GL: typo corrected, thank you. And Superman is doing the "Krypton Crawl". At least, to the best of his ability.

LissBirda: 'That tailor' is Paul Gambi, a recurring Flash character, whose brother Peter Gambi was Black Lightning's mentor.

Plok: Heh, thanks for noticing; a lot of bloggers, well, don't strive for compactness.

Alicides: I honestly don't know, but it's the first one I really notice as a standout example. I'm certainly interesetd in hearing others.

Gene Phillips said...

I remember a Golden Age FLASH adventure in which his three goofy sidekicks became temporarily aware they were in a comic book and began to migrate from panel to panel a little.

Is that genre awareness? Media awareness? Or what?

plok said...

Scipio:

Oh man, that made me laugh.

Aridawnia said...

Well, of course we know there's a bathroom on the Enterprise - because Ensign Chekhov was holed up there for two whole seasons with a space version of Montezuma's revenge. Which is why we didn't see him until the third season. :-p

Anonymous said...

I love your site, thank you for coming back to it.

Michael said...

So we should cheer Barry being a killer? Hmmm...no wonder DC comics is shite now.

Scipio said...

Michael, what would make you think that all the developments listed were being praised as positive changes? They weren't.

Looking to express that anti-DC negativity...?

Redforce said...

Excellent analysis as usual, Scipio.
Personally, I would like to see a 'mix-n-match' approach- Genre blindness alongside trope awareness DONE SPARINGLY, IN SERVICE TO THE STORY. What I DON'T like is writers that think they are 'ironic' and 'hip' and succeed in showing pretty much contempt for the superheroic genre.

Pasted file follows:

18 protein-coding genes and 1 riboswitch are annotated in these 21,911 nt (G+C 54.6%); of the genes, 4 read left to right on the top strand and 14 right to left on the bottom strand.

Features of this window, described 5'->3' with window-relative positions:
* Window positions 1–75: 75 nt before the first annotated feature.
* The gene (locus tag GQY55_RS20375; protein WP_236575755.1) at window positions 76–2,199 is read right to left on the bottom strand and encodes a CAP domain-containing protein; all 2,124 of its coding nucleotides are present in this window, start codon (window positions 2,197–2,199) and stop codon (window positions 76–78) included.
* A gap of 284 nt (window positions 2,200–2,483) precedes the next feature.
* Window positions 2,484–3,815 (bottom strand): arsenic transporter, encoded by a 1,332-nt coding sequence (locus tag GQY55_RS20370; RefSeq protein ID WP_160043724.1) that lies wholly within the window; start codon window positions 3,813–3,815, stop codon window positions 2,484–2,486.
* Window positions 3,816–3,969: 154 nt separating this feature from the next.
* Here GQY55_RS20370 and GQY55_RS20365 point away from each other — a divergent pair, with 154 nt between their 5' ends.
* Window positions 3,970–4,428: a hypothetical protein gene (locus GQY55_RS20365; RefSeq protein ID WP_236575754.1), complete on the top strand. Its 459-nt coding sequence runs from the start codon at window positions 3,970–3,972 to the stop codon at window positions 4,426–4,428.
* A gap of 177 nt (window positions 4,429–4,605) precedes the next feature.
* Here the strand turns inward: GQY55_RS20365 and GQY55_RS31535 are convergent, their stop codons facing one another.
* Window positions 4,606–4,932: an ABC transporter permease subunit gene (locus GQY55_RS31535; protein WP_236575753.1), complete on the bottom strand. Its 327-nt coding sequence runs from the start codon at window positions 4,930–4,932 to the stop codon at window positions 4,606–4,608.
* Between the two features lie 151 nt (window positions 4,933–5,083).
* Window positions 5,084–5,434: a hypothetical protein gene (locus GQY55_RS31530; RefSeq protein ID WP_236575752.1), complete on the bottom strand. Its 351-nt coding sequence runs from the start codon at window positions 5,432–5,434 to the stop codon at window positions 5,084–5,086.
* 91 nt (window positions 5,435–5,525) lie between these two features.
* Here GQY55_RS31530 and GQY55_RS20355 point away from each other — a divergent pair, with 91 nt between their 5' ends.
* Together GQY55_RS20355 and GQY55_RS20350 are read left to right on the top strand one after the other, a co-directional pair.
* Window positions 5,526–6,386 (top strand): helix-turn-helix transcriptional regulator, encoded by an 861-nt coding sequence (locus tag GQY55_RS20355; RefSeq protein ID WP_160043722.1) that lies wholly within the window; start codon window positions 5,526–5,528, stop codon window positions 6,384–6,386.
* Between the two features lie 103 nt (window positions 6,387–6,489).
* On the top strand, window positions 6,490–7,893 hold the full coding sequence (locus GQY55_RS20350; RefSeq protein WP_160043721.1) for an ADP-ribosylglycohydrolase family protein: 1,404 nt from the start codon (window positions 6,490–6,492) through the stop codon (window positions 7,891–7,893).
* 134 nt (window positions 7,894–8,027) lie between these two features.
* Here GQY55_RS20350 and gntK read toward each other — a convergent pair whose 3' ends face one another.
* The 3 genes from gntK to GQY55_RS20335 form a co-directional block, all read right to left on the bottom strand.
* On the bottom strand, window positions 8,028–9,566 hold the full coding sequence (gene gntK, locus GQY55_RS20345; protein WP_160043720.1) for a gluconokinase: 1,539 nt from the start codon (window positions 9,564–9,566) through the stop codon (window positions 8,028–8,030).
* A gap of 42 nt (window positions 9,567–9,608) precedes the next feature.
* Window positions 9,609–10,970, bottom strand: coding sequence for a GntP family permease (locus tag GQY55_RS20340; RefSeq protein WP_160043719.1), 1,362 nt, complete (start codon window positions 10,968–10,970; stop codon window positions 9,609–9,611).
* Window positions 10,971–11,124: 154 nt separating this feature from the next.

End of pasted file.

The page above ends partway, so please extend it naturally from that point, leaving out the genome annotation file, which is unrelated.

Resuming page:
Mr. Long said...

Redforce said...
Excellent analysis as usual, Scipio.
Personally, I would like to see a 'mix-n-match' approach- Genre blindness alongside trope awareness DONE SPARINGLY, IN SERVICE TO THE STORY. What I DON'T like is writers that think they are 'ironic' and 'hip' and succeed in showing pretty much contempt for the superheroic genre.


Bolded for agreement... :P

Anonymous said...

Excellent, as usual.

Lately, I've been thinking about another form of genre blindness--the fact that the hero always has to play by the villain's rules. I've been reading lots of 50s Superman stories, and they all seem to follow this generic convention. After all, Superman, if allowed to use the full extent of his powers, could usually defeat Luthor by the middle of page 2. And so, to keep the story going, Superman always has to defeat the villain (or Lois) at his/her own game. Luthor is committing crimes based on the Periodic Table of Elements? Superman invents his own element (Supermanium, of course) to defeat him.

(Though I'm sure it must have occurred earlier, the scene in Raiders of the Lost Ark when Indy draws his gun on the sword wielding baddie is the first time I can recall being made aware of this convention. Of course, like your Flash example, we are made aware through the genre's violation.)

Cyrus said...